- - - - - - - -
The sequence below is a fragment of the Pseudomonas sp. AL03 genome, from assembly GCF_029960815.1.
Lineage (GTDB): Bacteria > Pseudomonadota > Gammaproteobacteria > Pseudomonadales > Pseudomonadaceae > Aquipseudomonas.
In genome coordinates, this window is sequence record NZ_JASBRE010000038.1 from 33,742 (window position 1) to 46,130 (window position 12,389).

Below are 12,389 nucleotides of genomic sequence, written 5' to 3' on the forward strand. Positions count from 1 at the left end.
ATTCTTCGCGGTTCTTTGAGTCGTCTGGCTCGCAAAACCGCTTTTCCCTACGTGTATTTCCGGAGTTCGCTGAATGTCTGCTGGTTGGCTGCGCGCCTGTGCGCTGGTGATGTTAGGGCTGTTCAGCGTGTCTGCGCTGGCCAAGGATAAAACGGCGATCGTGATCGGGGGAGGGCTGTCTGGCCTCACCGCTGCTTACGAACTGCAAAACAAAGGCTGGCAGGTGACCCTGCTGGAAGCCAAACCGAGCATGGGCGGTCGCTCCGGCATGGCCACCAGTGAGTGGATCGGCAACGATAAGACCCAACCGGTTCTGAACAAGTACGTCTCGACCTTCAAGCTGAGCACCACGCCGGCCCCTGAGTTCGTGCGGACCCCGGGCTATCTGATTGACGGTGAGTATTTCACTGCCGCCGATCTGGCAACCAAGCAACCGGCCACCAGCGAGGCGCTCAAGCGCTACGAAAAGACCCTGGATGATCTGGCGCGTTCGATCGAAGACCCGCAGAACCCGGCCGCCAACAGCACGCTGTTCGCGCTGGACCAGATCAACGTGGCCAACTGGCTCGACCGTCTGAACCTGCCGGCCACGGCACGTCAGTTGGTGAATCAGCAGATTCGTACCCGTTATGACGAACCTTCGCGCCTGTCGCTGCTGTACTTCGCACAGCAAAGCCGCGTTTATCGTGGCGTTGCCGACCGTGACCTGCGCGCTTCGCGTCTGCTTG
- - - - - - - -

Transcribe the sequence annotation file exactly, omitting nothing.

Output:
The sequence below is a fragment of the Pseudomonas sp. AL03 genome, from assembly GCF_029960815.1.
Lineage (GTDB): Bacteria > Pseudomonadota > Gammaproteobacteria > Pseudomonadales > Pseudomonadaceae > Aquipseudomonas.
In genome coordinates, this window is sequence record NZ_JASBRE010000038.1 from 33,742 (window position 1) to 46,130 (window position 12,389).

Below are 12,389 nucleotides of genomic sequence, written 5' to 3' on the forward strand. Positions count from 1 at the left end.
ATTCTTCGCGGTTCTTTGAGTCGTCTGGCTCGCAAAACCGCTTTTCCCTACGTGTATTTCCGGAGTTCGCTGAATGTCTGCTGGTTGGCTGCGCGCCTGTGCGCTGGTGATGTTAGGGCTGTTCAGCGTGTCTGCGCTGGCCAAGGATAAAACGGCGATCGTGATCGGGGGAGGGCTGTCTGGCCTCACCGCTGCTTACGAACTGCAAAACAAAGGCTGGCAGGTGACCCTGCTGGAAGCCAAACCGAGCATGGGCGGTCGCTCCGGCATGGCCACCAGTGAGTGGATCGGCAACGATAAGACCCAACCGGTTCTGAACAAGTACGTCTCGACCTTCAAGCTGAGCACCACGCCGGCCCCTGAGTTCGTGCGGACCCCGGGCTATCTGATTGACGGTGAGTATTTCACTGCCGCCGATCTGGCAACCAAGCAACCGGCCACCAGCGAGGCGCTCAAGCGCTACGAAAAGACCCTGGATGATCTGGCGCGTTCGATCGAAGACCCGCAGAACCCGGCCGCCAACAGCACGCTGTTCGCGCTGGACCAGATCAACGTGGCCAACTGGCTCGACCGTCTGAACCTGCCGGCCACGGCACGTCAGTTGGTGAATCAGCAGATTCGTACCCGTTATGACGAACCTTCGCGCCTGTCGCTGCTGTACTTCGCACAGCAAAGCCGCGTTTATCGTGGCGTTGCCGACCGTGACCTGCGCGCTTCGCGTCTGCTTG